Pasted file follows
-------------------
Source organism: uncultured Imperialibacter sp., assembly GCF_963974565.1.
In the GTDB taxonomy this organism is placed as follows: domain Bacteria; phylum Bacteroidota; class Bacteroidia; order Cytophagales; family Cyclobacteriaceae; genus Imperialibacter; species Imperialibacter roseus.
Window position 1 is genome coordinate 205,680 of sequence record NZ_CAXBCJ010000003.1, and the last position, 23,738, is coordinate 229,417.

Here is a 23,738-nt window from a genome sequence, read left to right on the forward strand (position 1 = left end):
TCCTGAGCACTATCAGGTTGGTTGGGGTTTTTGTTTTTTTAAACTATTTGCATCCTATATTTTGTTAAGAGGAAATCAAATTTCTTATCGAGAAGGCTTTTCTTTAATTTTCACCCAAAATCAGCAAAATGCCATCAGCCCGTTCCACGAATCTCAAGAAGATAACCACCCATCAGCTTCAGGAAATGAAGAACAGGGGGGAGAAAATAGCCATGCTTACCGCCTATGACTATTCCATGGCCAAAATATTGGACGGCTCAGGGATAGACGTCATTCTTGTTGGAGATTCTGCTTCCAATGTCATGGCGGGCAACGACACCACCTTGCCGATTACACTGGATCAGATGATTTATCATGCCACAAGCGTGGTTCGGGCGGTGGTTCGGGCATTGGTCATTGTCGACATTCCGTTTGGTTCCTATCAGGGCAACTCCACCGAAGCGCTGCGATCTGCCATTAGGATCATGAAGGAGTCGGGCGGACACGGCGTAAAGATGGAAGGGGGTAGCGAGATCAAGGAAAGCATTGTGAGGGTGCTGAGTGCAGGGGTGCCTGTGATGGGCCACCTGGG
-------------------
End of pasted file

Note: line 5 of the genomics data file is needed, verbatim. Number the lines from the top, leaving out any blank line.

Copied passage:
TCCTGAGCACTATCAGGTTGGTTGGGGTTTTTGTTTTTTTAAACTATTTGCATCCTATATTTTGTTAAGAGGAAATCAAATTTCTTATCGAGAAGGCTTTTCTTTAATTTTCACCCAAAATCAGCAAAATGCCATCAGCCCGTTCCACGAATCTCAAGAAGATAACCACCCATCAGCTTCAGGAAATGAAGAACAGGGGGGAGAAAATAGCCATGCTTACCGCCTATGACTATTCCATGGCCAAAATATTGGACGGCTCAGGGATAGACGTCATTCTTGTTGGAGATTCTGCTTCCAATGTCATGGCGGGCAACGACACCACCTTGCCGATTACACTGGATCAGATGATTTATCATGCCACAAGCGTGGTTCGGGCGGTGGTTCGGGCATTGGTCATTGTCGACATTCCGTTTGGTTCCTATCAGGGCAACTCCACCGAAGCGCTGCGATCTGCCATTAGGATCATGAAGGAGTCGGGCGGACACGGCGTAAAGATGGAAGGGGGTAGCGAGATCAAGGAAAGCATTGTGAGGGTGCTGAGTGCAGGGGTGCCTGTGATGGGCCACCTGGG